Glaucoma patients worry about managing disease during pandemic
(HealthDay)—Glaucoma patients are concerned about managing their condition during the COVID-19 lockdowns, according to the results of a survey released by the Glaucoma Research Foundation (GRF).
According to the results of the survey, one-third of glaucoma patients were not confident that their disease was well managed during the initial months of the pandemic (36 percent were "somewhat confident" or "not confident"). There were no associations between confidence level and patients' age, gender, or geography. More than half of the patients (53 percent) said they had to delay or cancel a glaucoma appointment during the first months of the pandemic. Patients with the lowest levels of confidence regarding their glaucoma management were 30 percent more likely to have had an eye care appointment delayed or canceled versus patients with higher levels of confidence. Top concerns ("very worried" or "extremely worried") included: vision getting worse/losing vision (13 percent), not being able to have an appointment with an eye doctor in person (12 percent), not being able to have a quality appointment due to social distancing and face masks (12 percent), and not having good control of intraocular pressure (10 percent). The pandemic did not impact access to glaucoma medication and adherence to treatment regimens.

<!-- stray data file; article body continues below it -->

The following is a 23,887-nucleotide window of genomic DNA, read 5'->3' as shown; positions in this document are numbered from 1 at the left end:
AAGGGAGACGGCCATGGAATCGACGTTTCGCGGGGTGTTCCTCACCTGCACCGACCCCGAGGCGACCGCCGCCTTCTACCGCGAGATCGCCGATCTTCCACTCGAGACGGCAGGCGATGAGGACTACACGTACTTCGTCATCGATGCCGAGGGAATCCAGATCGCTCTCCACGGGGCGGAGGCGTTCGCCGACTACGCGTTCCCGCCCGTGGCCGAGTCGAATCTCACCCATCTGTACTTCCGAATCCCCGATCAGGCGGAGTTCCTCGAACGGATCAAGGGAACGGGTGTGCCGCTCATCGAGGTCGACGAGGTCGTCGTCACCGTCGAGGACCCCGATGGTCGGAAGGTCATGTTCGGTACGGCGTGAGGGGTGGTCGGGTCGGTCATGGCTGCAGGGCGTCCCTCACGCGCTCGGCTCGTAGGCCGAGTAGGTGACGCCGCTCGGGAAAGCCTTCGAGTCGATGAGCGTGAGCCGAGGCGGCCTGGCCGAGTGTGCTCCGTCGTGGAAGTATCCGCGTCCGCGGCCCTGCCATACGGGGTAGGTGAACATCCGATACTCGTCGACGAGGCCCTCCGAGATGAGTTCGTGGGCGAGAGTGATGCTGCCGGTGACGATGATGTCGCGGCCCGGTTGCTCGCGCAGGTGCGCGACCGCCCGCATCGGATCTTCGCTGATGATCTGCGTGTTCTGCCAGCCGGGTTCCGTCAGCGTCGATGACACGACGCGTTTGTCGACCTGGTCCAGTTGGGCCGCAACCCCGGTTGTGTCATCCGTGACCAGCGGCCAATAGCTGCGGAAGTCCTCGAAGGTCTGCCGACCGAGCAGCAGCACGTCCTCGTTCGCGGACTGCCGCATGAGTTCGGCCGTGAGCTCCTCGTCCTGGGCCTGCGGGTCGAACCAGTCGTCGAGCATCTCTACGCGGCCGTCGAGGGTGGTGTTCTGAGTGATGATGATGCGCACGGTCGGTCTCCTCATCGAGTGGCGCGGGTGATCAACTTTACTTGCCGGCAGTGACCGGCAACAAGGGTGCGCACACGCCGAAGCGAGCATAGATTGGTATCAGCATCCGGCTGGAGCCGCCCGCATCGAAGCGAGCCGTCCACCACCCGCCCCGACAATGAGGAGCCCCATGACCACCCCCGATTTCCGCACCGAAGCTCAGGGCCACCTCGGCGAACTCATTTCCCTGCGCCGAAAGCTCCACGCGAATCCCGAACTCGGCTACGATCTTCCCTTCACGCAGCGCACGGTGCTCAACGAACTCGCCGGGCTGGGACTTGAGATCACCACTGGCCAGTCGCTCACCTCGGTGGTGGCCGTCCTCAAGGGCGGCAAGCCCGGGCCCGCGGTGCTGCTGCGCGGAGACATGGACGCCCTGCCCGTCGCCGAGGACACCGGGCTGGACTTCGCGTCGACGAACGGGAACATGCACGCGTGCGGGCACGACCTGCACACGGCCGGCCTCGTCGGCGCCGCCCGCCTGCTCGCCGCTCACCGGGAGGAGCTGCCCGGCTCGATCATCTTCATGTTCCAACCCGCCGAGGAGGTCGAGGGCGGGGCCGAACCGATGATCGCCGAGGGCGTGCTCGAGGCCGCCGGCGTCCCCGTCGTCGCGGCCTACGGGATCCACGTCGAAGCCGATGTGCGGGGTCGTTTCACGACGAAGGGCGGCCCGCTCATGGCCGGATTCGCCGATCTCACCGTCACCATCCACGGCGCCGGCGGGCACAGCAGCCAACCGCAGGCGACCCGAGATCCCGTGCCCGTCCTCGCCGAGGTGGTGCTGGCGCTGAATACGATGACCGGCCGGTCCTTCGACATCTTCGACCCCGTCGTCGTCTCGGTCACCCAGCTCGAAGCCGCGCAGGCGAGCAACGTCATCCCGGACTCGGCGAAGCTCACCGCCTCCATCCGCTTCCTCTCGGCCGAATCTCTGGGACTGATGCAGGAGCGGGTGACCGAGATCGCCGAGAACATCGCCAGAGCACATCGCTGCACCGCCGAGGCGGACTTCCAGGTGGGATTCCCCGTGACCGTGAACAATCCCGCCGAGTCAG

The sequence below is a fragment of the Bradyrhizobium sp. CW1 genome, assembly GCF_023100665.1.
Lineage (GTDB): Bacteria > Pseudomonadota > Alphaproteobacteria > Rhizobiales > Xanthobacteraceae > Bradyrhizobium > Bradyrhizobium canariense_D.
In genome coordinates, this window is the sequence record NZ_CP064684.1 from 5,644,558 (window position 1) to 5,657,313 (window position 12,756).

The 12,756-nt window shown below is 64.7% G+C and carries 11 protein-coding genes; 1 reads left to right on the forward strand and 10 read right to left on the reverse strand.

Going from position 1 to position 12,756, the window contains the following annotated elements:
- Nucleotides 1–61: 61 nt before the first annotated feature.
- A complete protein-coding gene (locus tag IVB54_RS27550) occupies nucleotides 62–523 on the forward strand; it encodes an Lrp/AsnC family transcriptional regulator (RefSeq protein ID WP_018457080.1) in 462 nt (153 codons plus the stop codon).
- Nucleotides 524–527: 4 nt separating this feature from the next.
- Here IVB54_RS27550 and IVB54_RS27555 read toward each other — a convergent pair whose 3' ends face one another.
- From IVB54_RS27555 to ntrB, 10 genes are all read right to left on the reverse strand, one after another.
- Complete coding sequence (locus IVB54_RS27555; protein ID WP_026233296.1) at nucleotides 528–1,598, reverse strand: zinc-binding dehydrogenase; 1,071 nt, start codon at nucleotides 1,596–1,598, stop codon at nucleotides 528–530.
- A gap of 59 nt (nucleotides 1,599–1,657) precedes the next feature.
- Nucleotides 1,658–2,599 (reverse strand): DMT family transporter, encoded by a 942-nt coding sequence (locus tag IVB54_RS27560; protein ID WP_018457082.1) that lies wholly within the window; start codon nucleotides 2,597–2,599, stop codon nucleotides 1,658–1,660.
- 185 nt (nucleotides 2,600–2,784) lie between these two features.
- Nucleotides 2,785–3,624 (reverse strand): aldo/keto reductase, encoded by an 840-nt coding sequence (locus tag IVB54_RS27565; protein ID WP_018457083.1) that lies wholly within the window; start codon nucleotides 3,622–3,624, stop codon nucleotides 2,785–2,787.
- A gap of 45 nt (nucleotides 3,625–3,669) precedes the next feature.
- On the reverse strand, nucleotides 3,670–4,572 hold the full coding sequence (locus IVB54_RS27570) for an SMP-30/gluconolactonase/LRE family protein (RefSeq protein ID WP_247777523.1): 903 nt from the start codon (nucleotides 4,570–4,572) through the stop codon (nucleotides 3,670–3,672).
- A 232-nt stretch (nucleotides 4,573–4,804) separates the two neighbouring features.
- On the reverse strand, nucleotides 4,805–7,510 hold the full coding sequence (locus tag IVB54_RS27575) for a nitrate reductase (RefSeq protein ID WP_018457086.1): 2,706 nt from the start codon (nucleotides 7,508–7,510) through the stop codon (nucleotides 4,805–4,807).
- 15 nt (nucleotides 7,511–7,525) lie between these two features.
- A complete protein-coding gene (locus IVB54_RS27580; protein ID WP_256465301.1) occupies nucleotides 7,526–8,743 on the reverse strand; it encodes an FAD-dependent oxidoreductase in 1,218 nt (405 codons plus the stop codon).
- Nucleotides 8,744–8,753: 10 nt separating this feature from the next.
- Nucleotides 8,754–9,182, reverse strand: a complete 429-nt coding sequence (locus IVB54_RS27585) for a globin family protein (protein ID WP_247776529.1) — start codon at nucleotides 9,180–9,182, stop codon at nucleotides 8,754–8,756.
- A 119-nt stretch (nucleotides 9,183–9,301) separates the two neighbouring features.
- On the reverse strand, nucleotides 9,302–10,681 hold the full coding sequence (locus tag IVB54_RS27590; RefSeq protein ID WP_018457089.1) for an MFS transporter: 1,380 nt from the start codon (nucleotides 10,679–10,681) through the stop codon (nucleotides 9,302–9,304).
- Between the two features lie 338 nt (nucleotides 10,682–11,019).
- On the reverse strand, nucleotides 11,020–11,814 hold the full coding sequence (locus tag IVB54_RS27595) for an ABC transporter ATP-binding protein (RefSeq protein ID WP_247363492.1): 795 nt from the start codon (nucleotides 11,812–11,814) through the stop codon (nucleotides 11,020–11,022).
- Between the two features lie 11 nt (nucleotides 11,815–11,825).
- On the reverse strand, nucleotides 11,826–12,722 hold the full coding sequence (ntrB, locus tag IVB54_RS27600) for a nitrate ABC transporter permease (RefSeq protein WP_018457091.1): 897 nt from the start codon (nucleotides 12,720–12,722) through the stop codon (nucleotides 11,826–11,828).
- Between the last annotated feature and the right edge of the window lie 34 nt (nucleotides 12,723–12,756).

"A percentage of patients clearly struggled with the inability to see their eye care professional during the lockdowns, but it is reassuring to know that many of our patients were not overly worried about vision loss during this period and nearly all were able to adhere to their treatment regimens," GRF board chair Andrew Iwach, M.D., said in a statement.
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